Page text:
The Market for Lemons

The Market for Lemons

I & II Introduction and Article Summary
The Market for “Lemons”: Quality Uncertainty and the Market Mechanism by George A. Akerlof was published by the Oxford University Press in The Quarterly Journal of Economics in 1970. It discusses information asymmetry, which occurs when the seller knows more about a product than the buyer. Akerlof explains the problem of quality uncertainty with an example of the market for used cars. A used car is a car that has had one or more registered owners and has inevitable wear and tear. There are good used cars and bad used cars (lemons). A lemon is an American term for a car that is found to be defective only after it is bought. Used cars that are defective are called lemons, and most defects are attributed to several non-traceable variables such as maintenance, accidents, and previous owner’s driving style. The consumer buying the used car cannot tell if the car is a good car or a lemon, because most of the mechanical parts are hidden from view and not easy to access for inspection, so they assume that they are getting a car of average quality.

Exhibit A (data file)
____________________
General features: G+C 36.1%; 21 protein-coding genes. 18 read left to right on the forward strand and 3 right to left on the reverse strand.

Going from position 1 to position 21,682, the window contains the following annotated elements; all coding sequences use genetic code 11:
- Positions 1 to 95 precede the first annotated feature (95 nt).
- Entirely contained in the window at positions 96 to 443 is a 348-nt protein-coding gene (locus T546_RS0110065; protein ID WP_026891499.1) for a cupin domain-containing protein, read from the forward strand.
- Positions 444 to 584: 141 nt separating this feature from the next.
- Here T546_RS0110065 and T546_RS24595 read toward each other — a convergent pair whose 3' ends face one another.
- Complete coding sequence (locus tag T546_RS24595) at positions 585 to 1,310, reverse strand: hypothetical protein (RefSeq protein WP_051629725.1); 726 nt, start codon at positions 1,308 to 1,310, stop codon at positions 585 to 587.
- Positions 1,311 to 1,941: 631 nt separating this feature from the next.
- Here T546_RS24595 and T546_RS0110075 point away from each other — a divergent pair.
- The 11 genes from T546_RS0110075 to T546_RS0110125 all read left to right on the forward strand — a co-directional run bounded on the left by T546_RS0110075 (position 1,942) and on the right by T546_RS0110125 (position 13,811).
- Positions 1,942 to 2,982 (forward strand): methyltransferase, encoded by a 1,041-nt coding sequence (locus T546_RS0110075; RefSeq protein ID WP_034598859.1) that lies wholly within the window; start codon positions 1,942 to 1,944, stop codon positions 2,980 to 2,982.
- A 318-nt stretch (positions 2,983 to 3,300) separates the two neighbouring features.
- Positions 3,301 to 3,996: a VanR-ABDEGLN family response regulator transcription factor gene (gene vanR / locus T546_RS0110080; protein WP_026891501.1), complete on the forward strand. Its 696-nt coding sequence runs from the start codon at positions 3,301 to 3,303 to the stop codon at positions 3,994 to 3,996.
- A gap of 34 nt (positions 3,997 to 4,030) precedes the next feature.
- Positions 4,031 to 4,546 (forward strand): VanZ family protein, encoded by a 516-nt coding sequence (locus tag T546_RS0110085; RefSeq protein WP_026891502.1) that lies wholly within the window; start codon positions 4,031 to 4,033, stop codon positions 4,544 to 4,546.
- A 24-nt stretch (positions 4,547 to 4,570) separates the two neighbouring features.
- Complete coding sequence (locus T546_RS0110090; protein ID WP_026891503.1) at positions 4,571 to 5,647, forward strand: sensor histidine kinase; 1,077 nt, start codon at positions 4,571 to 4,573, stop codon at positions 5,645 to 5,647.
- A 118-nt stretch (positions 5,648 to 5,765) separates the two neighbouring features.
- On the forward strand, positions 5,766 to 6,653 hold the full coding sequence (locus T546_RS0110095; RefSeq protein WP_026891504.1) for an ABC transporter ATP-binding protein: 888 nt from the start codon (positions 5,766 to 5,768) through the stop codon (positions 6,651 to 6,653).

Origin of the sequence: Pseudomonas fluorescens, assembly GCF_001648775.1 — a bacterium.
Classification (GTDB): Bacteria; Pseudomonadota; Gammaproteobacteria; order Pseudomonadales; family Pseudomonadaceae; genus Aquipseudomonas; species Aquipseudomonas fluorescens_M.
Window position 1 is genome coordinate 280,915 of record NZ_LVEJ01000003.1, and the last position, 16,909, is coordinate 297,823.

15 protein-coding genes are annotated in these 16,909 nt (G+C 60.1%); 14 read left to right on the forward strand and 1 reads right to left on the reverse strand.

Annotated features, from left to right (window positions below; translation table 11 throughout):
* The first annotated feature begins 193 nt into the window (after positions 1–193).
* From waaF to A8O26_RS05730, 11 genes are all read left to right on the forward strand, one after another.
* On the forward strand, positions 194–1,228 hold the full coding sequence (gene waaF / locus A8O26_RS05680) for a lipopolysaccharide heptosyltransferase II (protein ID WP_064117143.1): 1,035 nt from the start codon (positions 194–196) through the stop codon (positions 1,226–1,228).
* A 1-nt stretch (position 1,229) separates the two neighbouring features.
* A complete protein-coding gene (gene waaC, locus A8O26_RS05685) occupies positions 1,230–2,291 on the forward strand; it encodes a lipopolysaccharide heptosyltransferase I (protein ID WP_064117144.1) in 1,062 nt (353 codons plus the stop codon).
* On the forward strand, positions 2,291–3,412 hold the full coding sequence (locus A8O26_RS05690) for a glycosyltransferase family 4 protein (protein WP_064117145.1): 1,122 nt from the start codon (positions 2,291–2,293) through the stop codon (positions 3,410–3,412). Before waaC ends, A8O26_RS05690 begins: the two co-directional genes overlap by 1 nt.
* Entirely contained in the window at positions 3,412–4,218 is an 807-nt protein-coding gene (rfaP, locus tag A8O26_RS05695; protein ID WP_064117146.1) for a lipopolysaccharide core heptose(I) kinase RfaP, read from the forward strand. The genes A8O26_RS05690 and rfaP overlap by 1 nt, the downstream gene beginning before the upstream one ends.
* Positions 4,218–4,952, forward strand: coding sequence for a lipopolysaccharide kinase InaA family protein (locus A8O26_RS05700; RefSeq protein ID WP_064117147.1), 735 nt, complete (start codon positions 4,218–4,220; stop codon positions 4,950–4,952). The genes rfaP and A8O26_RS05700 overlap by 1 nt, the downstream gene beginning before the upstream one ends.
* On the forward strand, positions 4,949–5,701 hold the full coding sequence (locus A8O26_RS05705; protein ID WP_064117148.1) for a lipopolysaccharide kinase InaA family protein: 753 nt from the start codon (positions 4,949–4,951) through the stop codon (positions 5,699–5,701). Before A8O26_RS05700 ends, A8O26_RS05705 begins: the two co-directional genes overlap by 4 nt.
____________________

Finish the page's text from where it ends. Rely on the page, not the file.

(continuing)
If a consumer were to try and sell a well-maintained good used car, they would only be able to get the price for an average used car, which would not make selling the good used car worthwhile. Therefore, owners of good used cars won’t place their cars on the used car market, which will reduce the average quality of cars on the market. This will make the average price fall due to lower quality cars on the market, and the market will decline until there is no more trade; the bad will drive out the good.

III Response to Question 1
Information asymmetry is where one party has more or better information than the other. This creates an imbalance of power in transactions. In the used car example, the sellers knew what condition the used cars were in, so they knew more than the buyers. The buyers had no idea what condition the used car was in, so they assume the car will be “average”....

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